Yonah Baumel, 81, the father of missing IDF soldier Zecharia Baumel, passed away during the Jewish holiday of Shavuot - without ever learning the fate of his missing-in-action son.
The elder Baumel died of heart disease, after fighting for nearly three decades to determine what happened to his son, who disappeared in southern Lebanon during the Peace for Galilee War battle of Sultan Yacoub 27 years ago. If he is alive, Zecharia is 48 years old.
The funeral was held Saturday night, attended by his wife Miriam, three children and several grandchildren. The family came on Aliyah to Israel from Brooklyn, New York in 1970, when Zecharia was 10 years old.
Baumel became a symbol of the grassroots efforts of Israeli parents of IDF soldiers who were missing in action (MIAs). An outspoken critic of various governments, Baumel maintained throughout the long years that Israeli authorities had not been aggressive enough in their efforts to find his son.
The younger Baumel went missing with five other soldiers on June 11, 1982, when the tank he was driving and one other was hit in southern Lebanon. The other soldiers caught in the battle at the time included Tzvi Feldman, Yehuda Katz, Ariel Lieberman, Commander Hezi Shai and Zohar Lipschitz.
Lieberman and Shai were both taken prisoner, but were eventually returned to Israel in a 1985 prisoner exchange. Lipschitz was not as fortunate; the young soldier's body was returned a year later.
Feldman and Katz are still missing in action, their condition and whereabouts unknown.
Believing his son alive, on January 8, 2004, Baumel addressed an open letter in The Jerusalem Post to Syrian President Bashar Assad, reminding him that his son is an American citizen. "Both the U.S. and Israel committed to do the maximum to help return these boys," he said.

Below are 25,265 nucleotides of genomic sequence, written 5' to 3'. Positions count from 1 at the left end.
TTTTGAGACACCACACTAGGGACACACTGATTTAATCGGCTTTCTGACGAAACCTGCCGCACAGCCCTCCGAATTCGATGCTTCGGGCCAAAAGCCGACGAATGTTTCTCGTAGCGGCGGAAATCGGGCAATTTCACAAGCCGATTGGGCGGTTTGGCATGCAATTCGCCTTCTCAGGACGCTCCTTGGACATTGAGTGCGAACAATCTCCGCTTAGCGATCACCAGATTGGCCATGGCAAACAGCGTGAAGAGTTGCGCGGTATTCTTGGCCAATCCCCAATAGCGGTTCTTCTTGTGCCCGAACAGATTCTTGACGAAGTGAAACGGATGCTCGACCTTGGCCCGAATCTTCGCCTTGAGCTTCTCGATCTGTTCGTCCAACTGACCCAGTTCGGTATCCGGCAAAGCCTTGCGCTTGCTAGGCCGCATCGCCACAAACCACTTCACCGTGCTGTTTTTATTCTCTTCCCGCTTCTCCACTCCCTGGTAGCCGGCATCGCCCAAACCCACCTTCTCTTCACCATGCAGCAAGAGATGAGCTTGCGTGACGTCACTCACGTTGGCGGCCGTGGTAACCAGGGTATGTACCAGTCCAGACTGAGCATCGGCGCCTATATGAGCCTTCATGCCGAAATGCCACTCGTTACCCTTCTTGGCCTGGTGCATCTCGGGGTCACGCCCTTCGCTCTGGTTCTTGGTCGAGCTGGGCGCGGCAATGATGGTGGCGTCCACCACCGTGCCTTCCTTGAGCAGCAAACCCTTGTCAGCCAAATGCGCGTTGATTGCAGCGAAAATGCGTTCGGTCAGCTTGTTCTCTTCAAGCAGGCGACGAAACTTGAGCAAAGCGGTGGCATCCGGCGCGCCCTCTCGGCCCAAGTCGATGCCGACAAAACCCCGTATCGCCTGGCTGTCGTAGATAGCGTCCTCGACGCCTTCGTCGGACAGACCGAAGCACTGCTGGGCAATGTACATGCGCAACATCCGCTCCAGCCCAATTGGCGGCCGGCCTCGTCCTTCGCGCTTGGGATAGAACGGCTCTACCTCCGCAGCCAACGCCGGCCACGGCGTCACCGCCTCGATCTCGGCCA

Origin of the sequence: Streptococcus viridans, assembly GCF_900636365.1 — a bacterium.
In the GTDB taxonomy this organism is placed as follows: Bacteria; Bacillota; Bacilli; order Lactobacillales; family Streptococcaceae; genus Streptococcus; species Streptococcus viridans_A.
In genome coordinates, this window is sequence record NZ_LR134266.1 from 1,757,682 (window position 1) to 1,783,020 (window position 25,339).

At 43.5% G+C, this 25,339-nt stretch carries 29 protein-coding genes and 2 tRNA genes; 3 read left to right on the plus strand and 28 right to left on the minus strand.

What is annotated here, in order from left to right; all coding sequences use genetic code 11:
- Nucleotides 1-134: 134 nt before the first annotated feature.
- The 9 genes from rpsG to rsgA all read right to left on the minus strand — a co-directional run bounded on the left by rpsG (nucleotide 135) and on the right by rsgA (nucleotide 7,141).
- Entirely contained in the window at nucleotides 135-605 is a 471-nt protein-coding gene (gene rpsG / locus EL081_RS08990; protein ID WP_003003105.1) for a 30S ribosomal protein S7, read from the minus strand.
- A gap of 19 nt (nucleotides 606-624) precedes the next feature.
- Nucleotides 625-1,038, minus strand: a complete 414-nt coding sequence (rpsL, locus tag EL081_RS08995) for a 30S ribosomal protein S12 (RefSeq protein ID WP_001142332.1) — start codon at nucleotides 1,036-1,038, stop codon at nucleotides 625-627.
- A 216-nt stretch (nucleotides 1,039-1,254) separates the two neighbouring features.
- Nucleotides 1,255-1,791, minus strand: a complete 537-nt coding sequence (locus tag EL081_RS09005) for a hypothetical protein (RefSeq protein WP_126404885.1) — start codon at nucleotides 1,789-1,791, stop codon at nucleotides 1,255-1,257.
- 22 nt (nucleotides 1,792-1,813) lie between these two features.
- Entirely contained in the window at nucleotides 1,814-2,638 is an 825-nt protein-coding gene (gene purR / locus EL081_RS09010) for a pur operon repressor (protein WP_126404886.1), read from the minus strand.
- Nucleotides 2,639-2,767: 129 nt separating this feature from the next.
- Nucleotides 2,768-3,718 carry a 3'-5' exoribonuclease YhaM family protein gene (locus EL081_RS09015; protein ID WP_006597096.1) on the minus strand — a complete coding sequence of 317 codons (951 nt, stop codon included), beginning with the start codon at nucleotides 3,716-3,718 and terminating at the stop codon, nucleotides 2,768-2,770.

The hopeful father noted in frustration that although he had been granted a three-month tourist visa to visit Syria, "the specific invitation to meet with a suitable Syrian official did not arrive in time and the visa expired." Both American and Israeli officials "knew and approved of this channel," he said, adding, "I am prepared to go anywhere in the world to meet with any designated person to advance this cause."
Two years later, the Baumel family sued the government of Syria in a U.S. federal court, alleging that the Syrians had wrongfully held the younger Baumel since his capture in 1982. The lawsuit named not only the Syrian government, but also specifically Syrian President Assad, then-Syrian Foreign Minister Farouq al-Sha'ara and former Syrian Defense Minister Moustapha Tla'as.
"Our aim is not to obtain a financial judgment, but to get access to the MIAs," the desperate father explained to journalists at the time. "By hitting the Syrians where it hurts, in their pocketbooks, we hope to obtain positive results where all other methods have failed.
The lawsuit, filed in Washington, D.C. Federal District Court, utilized the Foreign Sovereign Immunities Act that facilitates collection of judgments against the U.S.-based assets of foreign governments designated as state sponsors of terrorism. Iranian assets in the U.S. have been frozen under the provisions of this statute in the past.